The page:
It is true that Brazilians are creative and recreational beings. In various moments, I emphasised that these are the common traces of our people. There are many proofs for my argument: the abundance of political satires and funny videos that circulate over social networks, the ability to laugh at our own misery and the festive pace that spreads in the country throughout the year. The euphoria of creativity and mockery, however, comes up against another characteristic of Brazilians, which I refer to as ignorance.
Brazilians tend to know less than they appear to, they often use that which they know to mislead and oppress others or even to impose their superiority on those who know less, and they seize any opportunity for easy enrichment to the detriment of the other. Besides, Brazilians have difficulty to learn, maybe because they do not mind the benefits of education. They do not understand education as an investment for life and for the country but as a tedious obligation.
Thus naming Brazil a “Homeland That Educates” (in Portuguese, “Pátria Educadora”), as politics from the Workers’ Party have done, is nonsensical and impertinent. People who make a living by sucking on the tits of government –although some politicians are well intentioned, I agree – will hardly change the way of operation of the public Machine and of society. Let us look at the case of the City Council (“Câmara de Vereadores”, as in Portuguese) in the city of São Paulo: cup-bearers, shoe shiners, valet parkings and coffee makers earn over ten thousand reais monthly. This is an example of ignorant people who abuse of Brazilians’ ignorance.
That is why, reader, we must face instruction as liberator and regenerator. Learn and understand as much as you can. Gradually, Brazil should watch the end of civil service as we currently know it, since society is the one which has served the civil servants and not the opposite, as it should be. They are an aberrant and unnecessary expenditure, spoilers of Brazilian development. Before long, workers and entrepreneurs will be better paid for the result of their own effort. These people will not have to support the selfish roundworms of Brazil’s public Machine. Instead, management councils would be formed to reduce radically the size of state in a way that public services would become more efficient. Likewise, there would be incentives to a revolution in education, which would free Brazilians from their sense of conviction, opportunism and rudeness.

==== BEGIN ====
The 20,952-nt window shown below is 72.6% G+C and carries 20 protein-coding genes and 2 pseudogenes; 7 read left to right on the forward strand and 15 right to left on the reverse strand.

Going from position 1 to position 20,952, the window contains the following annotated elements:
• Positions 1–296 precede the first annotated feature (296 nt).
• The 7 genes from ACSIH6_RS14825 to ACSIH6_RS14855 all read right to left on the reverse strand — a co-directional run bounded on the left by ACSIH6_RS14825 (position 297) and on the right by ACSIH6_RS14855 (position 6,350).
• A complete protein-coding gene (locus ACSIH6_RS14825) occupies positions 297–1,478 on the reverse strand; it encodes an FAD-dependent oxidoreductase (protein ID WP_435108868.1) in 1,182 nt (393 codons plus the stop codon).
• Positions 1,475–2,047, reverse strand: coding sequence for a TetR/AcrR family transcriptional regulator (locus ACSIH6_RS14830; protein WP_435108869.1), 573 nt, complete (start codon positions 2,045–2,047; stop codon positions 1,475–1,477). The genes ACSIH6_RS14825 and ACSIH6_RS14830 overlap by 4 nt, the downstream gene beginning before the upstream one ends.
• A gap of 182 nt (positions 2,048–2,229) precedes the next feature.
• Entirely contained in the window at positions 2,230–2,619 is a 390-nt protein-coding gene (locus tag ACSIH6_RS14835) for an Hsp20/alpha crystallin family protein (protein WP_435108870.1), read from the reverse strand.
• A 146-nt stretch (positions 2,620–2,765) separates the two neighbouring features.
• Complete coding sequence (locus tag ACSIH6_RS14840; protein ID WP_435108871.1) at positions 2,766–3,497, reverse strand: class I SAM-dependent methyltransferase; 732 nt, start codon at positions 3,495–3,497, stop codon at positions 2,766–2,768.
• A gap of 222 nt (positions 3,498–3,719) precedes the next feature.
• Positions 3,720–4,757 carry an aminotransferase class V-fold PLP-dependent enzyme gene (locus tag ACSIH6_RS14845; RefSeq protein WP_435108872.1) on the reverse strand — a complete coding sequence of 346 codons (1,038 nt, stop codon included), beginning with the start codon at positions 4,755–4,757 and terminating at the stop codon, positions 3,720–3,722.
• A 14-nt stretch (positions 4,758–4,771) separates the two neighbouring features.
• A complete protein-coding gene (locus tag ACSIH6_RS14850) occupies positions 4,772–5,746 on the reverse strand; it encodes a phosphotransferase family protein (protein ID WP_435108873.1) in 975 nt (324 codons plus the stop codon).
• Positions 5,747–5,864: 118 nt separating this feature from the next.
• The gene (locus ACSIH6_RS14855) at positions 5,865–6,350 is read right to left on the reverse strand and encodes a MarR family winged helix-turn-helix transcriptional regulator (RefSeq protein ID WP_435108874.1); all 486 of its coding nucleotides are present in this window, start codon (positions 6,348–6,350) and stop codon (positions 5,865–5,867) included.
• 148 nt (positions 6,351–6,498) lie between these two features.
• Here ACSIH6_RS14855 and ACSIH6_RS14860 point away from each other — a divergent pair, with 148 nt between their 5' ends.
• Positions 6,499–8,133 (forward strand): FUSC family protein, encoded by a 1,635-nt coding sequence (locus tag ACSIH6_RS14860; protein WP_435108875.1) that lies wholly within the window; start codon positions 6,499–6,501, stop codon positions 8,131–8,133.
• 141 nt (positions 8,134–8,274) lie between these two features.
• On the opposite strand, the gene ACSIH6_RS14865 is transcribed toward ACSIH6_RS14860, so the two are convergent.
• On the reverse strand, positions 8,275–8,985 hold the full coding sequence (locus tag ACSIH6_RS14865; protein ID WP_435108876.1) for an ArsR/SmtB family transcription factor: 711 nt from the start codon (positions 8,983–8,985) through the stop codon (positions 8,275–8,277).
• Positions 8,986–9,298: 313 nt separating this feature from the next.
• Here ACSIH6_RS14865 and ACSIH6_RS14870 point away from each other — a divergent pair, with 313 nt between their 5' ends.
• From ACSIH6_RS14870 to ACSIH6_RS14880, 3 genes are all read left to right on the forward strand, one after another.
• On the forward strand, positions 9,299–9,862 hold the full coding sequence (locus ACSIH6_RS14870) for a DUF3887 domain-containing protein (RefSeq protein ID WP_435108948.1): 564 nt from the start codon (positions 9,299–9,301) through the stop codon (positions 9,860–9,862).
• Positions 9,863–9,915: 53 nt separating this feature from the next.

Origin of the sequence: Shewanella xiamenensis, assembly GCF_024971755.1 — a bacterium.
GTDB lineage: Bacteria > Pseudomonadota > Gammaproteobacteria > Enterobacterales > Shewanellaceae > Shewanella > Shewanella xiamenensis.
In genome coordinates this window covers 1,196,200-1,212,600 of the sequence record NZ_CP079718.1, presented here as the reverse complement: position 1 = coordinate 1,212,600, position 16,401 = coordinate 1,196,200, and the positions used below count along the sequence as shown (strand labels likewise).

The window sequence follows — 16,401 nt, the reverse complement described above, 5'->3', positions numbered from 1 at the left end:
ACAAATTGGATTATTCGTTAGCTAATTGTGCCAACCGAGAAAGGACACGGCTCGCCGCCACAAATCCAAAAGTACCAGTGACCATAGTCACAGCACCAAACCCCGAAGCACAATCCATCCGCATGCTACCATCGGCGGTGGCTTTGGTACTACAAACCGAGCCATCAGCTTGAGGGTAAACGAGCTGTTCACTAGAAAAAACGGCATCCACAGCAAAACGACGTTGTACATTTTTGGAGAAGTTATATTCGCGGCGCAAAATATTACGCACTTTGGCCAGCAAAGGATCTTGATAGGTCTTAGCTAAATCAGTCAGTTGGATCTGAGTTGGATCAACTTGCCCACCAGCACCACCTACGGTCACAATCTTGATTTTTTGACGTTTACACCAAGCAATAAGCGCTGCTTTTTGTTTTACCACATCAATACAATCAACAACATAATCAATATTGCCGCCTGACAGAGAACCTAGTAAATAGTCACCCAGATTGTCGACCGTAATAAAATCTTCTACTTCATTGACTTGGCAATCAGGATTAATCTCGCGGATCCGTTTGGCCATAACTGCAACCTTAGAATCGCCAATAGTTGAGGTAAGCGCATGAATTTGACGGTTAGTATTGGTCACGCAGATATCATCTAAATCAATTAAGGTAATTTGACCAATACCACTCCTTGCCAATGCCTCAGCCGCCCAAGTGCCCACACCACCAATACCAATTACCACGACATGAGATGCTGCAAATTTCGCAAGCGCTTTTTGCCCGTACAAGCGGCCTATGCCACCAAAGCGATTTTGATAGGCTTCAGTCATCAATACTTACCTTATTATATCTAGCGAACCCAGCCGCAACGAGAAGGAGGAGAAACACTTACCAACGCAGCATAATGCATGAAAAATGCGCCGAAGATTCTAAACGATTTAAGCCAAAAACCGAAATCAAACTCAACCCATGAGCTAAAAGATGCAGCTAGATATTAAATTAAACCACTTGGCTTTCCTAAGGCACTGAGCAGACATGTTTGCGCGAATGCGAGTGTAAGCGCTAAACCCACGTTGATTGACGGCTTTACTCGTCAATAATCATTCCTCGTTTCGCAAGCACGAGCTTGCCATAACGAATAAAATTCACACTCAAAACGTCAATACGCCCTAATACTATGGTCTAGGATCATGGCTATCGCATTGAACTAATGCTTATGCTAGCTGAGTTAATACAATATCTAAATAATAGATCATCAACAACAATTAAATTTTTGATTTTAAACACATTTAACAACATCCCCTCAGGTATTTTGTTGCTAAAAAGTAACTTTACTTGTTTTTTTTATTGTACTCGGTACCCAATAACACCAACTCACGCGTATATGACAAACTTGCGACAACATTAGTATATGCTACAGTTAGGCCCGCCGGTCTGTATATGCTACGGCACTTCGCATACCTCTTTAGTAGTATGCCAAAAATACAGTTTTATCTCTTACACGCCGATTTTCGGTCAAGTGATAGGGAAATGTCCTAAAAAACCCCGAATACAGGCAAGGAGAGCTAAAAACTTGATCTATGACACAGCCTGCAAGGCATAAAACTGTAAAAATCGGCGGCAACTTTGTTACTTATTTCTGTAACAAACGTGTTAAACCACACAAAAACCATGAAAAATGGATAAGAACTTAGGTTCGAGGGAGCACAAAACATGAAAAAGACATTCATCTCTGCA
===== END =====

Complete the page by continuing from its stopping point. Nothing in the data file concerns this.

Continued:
The world has become more competitive. The ascension of countries such as China, India and Thailand has been possible –although there are contradictions –as they struggle to have the best product price and quality within a global and disputed market. However, Brazil appears to the world as a stronghold of corrupt politicians (such is the worldwide visibility of its Jet Wash Operation!) and exporter of cheap and little transformed raw material (sugar, soy, cattle). Brazil’s government has not encouraged basic education and the taste for science in children and teenagers. Instead, it spends a lot of money on few expensive researchers from public universities who do not bring much return and on farming companies that ruin the country’s ecology.
The culture of work is underdeveloped in Brazil because it originates, partly, in the poverty of instruction that is offered to its children and teenagers. It is necessary to stimulate creativity and Brazilians’ sense of fun in relation to education in order to form citizens and beings who would be therefore prepared for a competitive market. Otherwise, we would have to condescend to this clash of worlds between the learned and the ignorant that we witness daily in the public spaces.